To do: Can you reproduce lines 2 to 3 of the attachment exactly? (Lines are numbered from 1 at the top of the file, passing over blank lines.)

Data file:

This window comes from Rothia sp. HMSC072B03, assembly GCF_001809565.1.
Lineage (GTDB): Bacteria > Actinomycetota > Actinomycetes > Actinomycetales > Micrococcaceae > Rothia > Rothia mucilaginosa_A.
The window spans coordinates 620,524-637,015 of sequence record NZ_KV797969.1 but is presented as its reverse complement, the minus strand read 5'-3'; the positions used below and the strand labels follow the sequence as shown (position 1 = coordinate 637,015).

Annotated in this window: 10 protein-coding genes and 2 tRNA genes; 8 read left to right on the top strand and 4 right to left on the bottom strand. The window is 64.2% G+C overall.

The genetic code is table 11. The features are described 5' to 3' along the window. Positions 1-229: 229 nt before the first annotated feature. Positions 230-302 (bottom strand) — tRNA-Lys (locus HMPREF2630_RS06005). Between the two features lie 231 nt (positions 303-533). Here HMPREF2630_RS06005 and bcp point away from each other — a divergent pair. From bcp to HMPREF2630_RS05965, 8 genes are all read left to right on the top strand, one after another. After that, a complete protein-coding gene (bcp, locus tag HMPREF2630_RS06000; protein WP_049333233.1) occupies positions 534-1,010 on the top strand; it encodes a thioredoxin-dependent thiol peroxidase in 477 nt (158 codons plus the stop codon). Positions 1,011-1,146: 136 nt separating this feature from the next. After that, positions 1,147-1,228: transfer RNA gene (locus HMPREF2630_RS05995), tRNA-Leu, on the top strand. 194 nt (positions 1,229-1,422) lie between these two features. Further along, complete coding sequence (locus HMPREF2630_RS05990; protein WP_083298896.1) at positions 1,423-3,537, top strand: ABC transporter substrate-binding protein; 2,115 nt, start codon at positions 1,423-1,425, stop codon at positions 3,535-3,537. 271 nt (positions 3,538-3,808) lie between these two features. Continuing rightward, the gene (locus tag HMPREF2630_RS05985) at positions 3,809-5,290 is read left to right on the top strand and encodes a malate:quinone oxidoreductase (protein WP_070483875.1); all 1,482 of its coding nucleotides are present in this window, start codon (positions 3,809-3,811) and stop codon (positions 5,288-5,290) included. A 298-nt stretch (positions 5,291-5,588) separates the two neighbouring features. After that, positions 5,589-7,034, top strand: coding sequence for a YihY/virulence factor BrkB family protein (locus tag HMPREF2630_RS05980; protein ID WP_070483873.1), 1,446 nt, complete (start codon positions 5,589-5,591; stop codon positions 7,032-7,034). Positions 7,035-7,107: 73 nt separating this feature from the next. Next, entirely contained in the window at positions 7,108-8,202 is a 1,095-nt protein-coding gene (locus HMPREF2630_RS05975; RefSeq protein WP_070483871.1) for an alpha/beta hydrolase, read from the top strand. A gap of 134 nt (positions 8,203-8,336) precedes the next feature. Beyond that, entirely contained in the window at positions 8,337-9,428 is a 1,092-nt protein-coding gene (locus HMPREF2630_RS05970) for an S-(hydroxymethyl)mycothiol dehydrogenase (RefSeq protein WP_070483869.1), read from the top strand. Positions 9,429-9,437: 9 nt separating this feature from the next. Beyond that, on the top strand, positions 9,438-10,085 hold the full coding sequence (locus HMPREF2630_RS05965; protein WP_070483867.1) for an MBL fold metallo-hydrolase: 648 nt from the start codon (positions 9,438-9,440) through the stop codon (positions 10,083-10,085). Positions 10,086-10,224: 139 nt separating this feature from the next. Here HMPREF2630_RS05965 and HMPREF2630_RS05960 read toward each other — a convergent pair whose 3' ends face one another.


Lineage (GTDB): Bacteria > Actinomycetota > Actinomycetes > Actinomycetales > Micrococcaceae > Rothia > Rothia mucilaginosa_A.
The window spans coordinates 620,524-637,015 of sequence record NZ_KV797969.1 but is presented as its reverse complement, the minus strand read 5'-3'; the positions used below and the strand labels follow the sequence as shown (position 1 = coordinate 637,015).